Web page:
Oh, oh! Pictures don’t do justice to the experience of sheer terror from not being able to see the road beyond the crest of the hill, a few feet away. This is followed by the immediate “wow” of another stunning coastal view.
The lighthouse at Cap-Does-Rosiers, the highest in the country.
Touchdown in the Atlantic, at Forillon National Park.
Bet gets a picture of the waves at Cap-des-Rosiers, while Charlie sniffs the rocks, all of which would have been collectable for our grandkids. LOL!















































































































The answer to the question in the first paragraph is “Yes, we survived!” LOL.

Our current campsite at Camping Prevel, between Gaspe & Perce.

Betty & I are now relaxing in a beautiful campground between Gaspé  and Percé.We are taking a couple of days to decompress before heading down to see the famous rock, and are sure future posts will continue to differentiate further the characteristics of this amazing land, far from the prairies of Manitoba.

à votre santé



Québec – A Walkable City…

Québec is always rated in the top 10 North American cities, if not

A walkable city                                                    number 1, in walkability. Its narrow, cobblestone streets are lined with small shops, quaint restaurants, and specialty bakeries that attract visitors from around the world. On a hot, mid-July day, many streets are closed to traffic, teaming with street festival participants. Perfect for walking about. Driving a large motorhome while towing a car behind – not so much…




Quebec’s narrow cobblestone streets










When Betty & I left Île d’Orléans this morning, our plan was to park our motorhome at a Québec City Walmart, and drive the Smart for a quick tour inside the walls of the old city. Parking at the first Walmart was regulated by a connected mall, so we couldn’t stay there. At the second Walmart we couldn’t park because of a city by-law, but we would likely be OK if we went to one out by the airport. Staff were apologetic, and we were disappointed.

While Betty & I have both visited and thoroughly enjoyed the old city on a number of occasions, Charlie must have gotten into something at the winery that upset his stomach, and we doubted he’d be happy cooped up in the motorhome while we toured the city again. So we decided to head for the bridge to the south shore, and explore the more tranquil, rural serenity leading to the Gaspé.

Quebec’s Legislative Building, almost as we saw it today. LOL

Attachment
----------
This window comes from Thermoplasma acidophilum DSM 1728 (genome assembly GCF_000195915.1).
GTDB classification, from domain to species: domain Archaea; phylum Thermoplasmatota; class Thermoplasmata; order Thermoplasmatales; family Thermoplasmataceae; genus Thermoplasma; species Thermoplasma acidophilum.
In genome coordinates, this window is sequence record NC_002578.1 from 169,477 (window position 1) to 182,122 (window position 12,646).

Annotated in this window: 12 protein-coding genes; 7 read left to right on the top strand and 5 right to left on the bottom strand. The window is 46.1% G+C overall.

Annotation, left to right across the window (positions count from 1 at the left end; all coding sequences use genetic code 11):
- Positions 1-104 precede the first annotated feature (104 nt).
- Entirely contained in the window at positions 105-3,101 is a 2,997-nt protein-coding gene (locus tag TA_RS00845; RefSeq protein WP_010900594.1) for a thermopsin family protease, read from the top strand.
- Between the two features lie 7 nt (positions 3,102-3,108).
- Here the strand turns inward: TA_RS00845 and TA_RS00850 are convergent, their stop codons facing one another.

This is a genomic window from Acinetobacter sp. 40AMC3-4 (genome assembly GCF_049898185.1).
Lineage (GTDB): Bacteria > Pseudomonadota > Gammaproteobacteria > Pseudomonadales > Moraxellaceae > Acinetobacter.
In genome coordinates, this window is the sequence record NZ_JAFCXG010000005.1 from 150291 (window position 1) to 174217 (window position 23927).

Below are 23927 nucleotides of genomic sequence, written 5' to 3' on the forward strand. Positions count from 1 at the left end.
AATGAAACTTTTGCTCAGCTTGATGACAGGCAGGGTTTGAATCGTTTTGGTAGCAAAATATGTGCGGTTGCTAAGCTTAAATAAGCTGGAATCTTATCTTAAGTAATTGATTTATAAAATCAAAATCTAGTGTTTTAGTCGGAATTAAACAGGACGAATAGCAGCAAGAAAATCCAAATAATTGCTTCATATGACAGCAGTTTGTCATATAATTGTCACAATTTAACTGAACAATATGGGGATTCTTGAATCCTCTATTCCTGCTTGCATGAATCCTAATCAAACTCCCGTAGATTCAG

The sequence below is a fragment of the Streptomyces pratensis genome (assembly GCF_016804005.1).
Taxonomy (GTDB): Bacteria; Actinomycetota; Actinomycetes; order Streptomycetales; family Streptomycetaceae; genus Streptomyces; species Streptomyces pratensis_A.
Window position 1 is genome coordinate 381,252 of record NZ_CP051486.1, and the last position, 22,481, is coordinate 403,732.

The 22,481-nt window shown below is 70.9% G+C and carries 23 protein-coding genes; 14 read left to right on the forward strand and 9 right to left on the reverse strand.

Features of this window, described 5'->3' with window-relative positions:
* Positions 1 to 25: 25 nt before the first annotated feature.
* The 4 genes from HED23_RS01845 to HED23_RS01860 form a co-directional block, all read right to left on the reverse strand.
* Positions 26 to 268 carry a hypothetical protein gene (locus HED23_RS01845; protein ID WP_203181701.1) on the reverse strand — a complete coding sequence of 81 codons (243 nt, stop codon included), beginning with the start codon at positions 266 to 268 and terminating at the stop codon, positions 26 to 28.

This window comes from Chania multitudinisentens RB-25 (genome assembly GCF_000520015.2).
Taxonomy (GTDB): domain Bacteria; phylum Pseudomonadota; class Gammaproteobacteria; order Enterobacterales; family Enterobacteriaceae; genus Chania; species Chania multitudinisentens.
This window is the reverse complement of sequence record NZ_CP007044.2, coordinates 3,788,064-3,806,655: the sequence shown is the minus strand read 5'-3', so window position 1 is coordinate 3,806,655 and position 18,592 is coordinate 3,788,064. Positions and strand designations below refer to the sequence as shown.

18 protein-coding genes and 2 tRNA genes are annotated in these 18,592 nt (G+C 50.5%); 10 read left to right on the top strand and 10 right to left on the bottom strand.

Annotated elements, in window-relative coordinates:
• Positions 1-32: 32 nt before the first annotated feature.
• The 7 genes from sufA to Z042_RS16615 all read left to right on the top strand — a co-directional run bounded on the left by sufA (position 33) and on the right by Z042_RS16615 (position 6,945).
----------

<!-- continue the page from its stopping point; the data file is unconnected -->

Was it supposed to be est or oeust? Gauche or droite? Samantha (our gps) or Betty (our navigator)? Not wanting to focus too much blame here, but the CruiseMaster ended up cruising hilly, narrow streets it never should have been on!! In spite of our intentions, we ended up seeing much of the city centre, passing the legislative buildings and, if we had turned left instead of right, we would have taken out the old city gate, along with our a.c. and solar panels! I’m sure the modern version of the Plains of Abraham battle wouldn’t have turned out so well for us!

So confession time, the few pics attached to this post were actually taken on a

A previous view from my room at the Chateau Frontenac

previous trip. You can tell by the fall colours and heavy coats. For some reason, Betty was buried too deep in maps to take any pictures this time around. LOL

To decompress and catch up on laundry, we have stopped at a nice park called Camping Pointe-aux-Oies in de Montmagny, where the Riviere du Sud joins the Fleuve St-Laurent. It’s still a beautiful day, even if we didn’t go for a walk…

à votre santé


Île d’Orléans

This post is dedicated to the most picturesque island of Île d’Orléans, which is situated in the St. Lawrence River only 5 km from downtown Quebec City. There is more or less only one narrow road that circles the island, which has been described as the “microcosm of traditional Quebec and as the birthplace of francophones in North America”.

Today, for Betty’s birthday, we took a drive from our campground – Camping Orleans – on the eastern point, to the western point, about 20 miles away. These are some of the 193 pictures we took, mainly from a moving Smart car, as there was little or no room to pull over…

The road to our campground in Saint-Francois
Leaving our campground, Camping Orleans
Some of the unique homes and cottages on the island in the St. Lawrence River

Colourful roofs are common on the island
Many homes are close to the narrow roadway

Approaching one of the many Catholic churches
The church in Saint-Laurent
Inside the ornate sanctuary
There are no fast food restaurants or big box stores on the island, but many places to buy fresh locally grown fruit and vegetables
For lunch we dined al fresco at Bistro du Hangar in Saint-Jean. We didn’t need the ketchup!
This delicious, fresh goat cheese salad was paired with an iced lemonade, made with Canadian whisky & maple syrup and topped with a strawberry. Yum!